While caring for her two small children, Dubovitska is also coping with her own psychological scars.
Dubovitska said she could never forget the screams she heard inside the theater.
Seeing motionless bodies and wounded civilians – children, women, and the elderly – yelling, “help, help,” is stuck with her forever.
For a month and a half, Dubovitska felt guilty that she didn’t stay at the theater to help the wounded – and ran out to save her children instead.
“At first, I felt guilty because I knew there were people there, and, probably, I could have helped someone,” Dubovitska said. “I didn’t help anyone there, and I didn’t stop, because I only thought about my children.”
After some time had passed, Dubovitska found out through a friend that Russian forces launched more strikes on the theater afterward. She believes it because the photos of the theater captured later that day showed much worse damage than what she remembers seeing in person.
“I told myself that I probably did the right thing after all by taking just my children out (of the theater) and saving them,” Dubovitska said. “I could have been killed, and my kids could have been killed. So now, I don’t regret it.”
Dubovitska still has relatives in Russian-occupied Mariupol, who she can’t stop worrying about – her brothers, aged 22 and 29, and the elder’s children.
Her 83-year-old grandmother died from a stroke in the summer due to poor health care in Mariupol, Dubovitska said. The shortage of food and clean water made the situation worse, she added, referring to what her younger brother told her.
The grandmother “was already very thin, she was in poor condition, and, there were no doctors, no medical care,” Dubovitska said.
She last saw her grandmother days before Feb. 24, but she said she was shocked at how quickly the elderly’s health degraded since then when she saw a photo taken a few months later.
While coping with grief, Dubovitska said she couldn’t help but regret not seeing her grandmother one last time before fleeing Mariupol. Her mother died when she was 13, so her grandmother was raising Dubovitska after that.
Meanwhile, she cut all contact with her father, a Russian living in Russia.
As Russian forces began incessantly bombing Mariupol, the father told Dubovitska in late February that they were “not targeting civilian areas and they are setting you free,” repeating a widely spread Russian propaganda.
Despite everything, the young mother said she needed to stay strong.
“I now have two children in my arms, and no one needs my children, except for myself – and my husband,” Dubovitska said. ”So now I try not to think about it at all.”
Moving to unfamiliar place
Immediately after fleeing Mariupol, Dubovitska reunited with her husband, who was working abroad until the full-scale invasion began on Feb. 24.
As refugees, the family was given a two-week-long free stay at a shelter in the western city of Lviv by volunteers. But then, their stay expired.
Struggling to find accommodation in western Ukraine, where rent prices have skyrocketed amid an influx of refugees fleeing war, Dubovitska decided to settle for an offer at a small village in Cherkasy Oblast.
The Mariupol family is still going through financial hardship.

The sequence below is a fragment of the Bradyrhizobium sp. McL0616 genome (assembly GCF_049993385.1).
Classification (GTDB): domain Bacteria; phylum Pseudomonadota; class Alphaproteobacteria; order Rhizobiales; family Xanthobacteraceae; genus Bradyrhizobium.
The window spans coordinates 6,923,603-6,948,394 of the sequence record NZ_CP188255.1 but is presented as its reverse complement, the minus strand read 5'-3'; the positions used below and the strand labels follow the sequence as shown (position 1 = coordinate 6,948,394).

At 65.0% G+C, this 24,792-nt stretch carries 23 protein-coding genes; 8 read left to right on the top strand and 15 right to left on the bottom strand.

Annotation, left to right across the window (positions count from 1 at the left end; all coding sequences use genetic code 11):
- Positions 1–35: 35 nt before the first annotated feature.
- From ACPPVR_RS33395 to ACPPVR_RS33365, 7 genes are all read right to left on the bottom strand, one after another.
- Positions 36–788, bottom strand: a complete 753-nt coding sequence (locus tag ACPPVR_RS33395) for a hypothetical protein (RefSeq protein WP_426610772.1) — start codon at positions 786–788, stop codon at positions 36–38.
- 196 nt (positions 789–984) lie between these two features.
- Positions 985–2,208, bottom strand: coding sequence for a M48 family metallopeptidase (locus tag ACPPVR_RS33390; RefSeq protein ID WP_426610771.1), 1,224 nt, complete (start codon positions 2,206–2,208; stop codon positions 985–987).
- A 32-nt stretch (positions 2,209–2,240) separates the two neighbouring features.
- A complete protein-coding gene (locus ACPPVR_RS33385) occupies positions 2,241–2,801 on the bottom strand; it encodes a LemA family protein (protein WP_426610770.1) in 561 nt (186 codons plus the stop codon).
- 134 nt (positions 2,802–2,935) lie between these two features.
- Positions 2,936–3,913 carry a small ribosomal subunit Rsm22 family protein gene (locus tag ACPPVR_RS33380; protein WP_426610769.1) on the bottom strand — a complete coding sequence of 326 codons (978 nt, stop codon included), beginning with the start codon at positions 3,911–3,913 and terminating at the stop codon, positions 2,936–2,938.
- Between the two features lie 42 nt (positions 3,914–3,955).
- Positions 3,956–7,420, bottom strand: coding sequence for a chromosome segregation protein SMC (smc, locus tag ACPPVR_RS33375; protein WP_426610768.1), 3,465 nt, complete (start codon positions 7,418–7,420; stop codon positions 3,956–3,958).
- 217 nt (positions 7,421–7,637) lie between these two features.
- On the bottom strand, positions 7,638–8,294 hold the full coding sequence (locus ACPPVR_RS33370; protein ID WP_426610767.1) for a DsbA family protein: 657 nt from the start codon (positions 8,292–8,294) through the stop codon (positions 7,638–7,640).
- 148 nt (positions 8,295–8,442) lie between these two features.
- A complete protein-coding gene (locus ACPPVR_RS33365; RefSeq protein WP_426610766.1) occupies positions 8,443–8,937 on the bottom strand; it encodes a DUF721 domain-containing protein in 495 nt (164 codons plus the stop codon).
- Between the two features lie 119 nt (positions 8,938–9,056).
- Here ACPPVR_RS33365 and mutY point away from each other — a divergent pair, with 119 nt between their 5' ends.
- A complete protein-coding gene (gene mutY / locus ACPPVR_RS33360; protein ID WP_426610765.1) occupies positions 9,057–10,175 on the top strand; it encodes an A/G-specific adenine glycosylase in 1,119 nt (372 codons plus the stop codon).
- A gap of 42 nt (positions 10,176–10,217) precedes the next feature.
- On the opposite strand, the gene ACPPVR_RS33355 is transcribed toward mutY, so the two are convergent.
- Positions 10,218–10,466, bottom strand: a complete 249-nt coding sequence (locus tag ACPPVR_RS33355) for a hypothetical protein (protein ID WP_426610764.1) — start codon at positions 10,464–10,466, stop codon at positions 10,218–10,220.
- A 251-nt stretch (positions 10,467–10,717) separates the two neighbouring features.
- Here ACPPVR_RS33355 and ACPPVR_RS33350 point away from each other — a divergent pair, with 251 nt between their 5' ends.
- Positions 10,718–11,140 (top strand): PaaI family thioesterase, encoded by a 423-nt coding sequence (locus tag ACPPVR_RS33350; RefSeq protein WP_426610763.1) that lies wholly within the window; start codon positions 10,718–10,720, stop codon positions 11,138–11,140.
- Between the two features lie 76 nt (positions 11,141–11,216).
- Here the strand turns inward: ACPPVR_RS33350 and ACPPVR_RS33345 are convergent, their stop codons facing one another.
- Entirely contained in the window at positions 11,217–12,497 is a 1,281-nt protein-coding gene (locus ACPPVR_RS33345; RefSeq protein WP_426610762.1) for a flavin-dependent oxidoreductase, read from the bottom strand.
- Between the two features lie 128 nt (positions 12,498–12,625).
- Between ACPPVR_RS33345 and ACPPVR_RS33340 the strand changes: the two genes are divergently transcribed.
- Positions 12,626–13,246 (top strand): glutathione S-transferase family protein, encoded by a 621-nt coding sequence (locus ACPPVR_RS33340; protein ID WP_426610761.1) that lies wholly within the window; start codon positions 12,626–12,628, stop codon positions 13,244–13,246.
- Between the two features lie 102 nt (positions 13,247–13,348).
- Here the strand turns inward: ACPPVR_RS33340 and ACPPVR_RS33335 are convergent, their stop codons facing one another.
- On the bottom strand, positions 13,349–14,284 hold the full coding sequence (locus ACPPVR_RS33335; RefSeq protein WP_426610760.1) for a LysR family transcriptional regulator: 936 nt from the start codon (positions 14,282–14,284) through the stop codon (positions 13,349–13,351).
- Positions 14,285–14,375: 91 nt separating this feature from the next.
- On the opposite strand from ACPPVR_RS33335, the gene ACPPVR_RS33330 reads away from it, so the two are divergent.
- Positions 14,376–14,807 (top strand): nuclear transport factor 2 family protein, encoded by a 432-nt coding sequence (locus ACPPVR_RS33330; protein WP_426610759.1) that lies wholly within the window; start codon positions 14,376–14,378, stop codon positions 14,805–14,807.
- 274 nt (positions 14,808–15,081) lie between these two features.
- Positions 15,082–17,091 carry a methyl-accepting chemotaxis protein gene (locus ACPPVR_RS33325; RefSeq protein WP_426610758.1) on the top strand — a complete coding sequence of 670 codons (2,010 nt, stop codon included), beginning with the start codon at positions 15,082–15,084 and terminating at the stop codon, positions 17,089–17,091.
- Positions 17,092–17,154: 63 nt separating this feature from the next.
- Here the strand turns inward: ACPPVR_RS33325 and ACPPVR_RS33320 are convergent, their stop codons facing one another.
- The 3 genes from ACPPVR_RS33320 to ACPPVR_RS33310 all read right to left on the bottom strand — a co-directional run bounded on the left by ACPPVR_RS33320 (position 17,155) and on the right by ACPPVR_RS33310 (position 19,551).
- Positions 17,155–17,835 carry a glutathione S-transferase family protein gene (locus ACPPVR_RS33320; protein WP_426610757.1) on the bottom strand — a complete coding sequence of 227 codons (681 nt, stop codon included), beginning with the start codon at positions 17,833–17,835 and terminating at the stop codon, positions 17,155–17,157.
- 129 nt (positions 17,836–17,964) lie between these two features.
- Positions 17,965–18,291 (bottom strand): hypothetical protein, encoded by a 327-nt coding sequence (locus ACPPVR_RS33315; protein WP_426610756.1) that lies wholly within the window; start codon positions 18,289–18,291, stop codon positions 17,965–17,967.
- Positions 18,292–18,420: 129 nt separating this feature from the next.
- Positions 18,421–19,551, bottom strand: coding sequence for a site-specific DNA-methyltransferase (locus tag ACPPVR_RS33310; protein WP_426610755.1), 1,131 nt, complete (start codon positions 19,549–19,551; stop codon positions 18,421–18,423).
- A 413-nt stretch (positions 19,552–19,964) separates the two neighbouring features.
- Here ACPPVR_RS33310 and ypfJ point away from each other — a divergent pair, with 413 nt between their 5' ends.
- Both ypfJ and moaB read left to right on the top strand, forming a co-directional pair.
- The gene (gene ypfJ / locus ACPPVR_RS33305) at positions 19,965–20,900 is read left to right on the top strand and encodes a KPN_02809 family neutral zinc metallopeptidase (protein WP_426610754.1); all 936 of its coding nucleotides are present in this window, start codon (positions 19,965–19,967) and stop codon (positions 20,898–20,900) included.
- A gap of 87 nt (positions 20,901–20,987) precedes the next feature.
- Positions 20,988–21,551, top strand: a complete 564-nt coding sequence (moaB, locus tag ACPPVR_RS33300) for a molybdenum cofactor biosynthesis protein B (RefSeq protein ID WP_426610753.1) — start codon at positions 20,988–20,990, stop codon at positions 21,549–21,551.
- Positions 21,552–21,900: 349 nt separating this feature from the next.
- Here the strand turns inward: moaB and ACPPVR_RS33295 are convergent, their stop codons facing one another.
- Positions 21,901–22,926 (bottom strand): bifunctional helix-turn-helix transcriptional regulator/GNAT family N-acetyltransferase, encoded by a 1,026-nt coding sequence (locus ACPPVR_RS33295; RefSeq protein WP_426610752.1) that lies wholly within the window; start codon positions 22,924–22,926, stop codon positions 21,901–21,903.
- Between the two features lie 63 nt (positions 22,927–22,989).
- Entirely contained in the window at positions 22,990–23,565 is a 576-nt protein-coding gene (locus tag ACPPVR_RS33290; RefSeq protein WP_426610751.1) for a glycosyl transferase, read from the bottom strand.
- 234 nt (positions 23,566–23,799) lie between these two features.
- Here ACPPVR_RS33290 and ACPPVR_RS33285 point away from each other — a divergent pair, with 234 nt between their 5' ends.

Dubovitska receives social welfare of Hr 8,000 (about $220) monthly for herself and two children. Internally displaced adults in Ukraine receive Hr 2,000, and kids get Hr 3,000 monthly.
While Dubovitska said she couldn’t work because she had to take care of the kids, her husband is struggling to find a decent job in a small village.
But by all means, Dubovitska tries to make it work.
At first, the family had to take an offer on the online website OLX to live with a woman offering a free stay in exchange for doing all the housework – from cleaning to cooking – and taking care of her kids and farm.
Dubovitska said her husband spoke against the host woman one day, and she kicked the family out at midnight.
But thankfully, a neighbor welcomed the Mariupol family inside and helped the four find an empty house to stay in – even if it had no water at first and still no heating or toilet (they use a portable plastic one now).
Dubovitska said her family misses city life, but it’s not financially feasible to afford accommodation and living costs.
Artem asked his parents in the summer whether the family could move to a city because the village doesn’t even have a playground.
But more than anything, the boy is eager to return to Mariupol, and live the life he once had.
Artem still doesn’t know the scale of damage in his hometown because he has only scene photos of the damaged home – and not the rest of the city, according to the mother.
“On the one hand, I do not want to show (Artem) the ruins that are now there,” Dubovitska said. “But, on the other hand, he does not understand… that there is nothing left (of the city).”
“He still hopes and believes that we will return to Mariupol and there will be the same life he had before,” Dubovitska said.
Note from the author:
Hi, this is Asami Terajima, the author of this article. Thank you for reading my story till the end. The Kyiv Independent team has been selflessly covering Russia's brutal war against Ukraine since day one, doing our best to keep the world informed about the latest developments at home. Please consider supporting the young and driven newsroom by becoming our patron.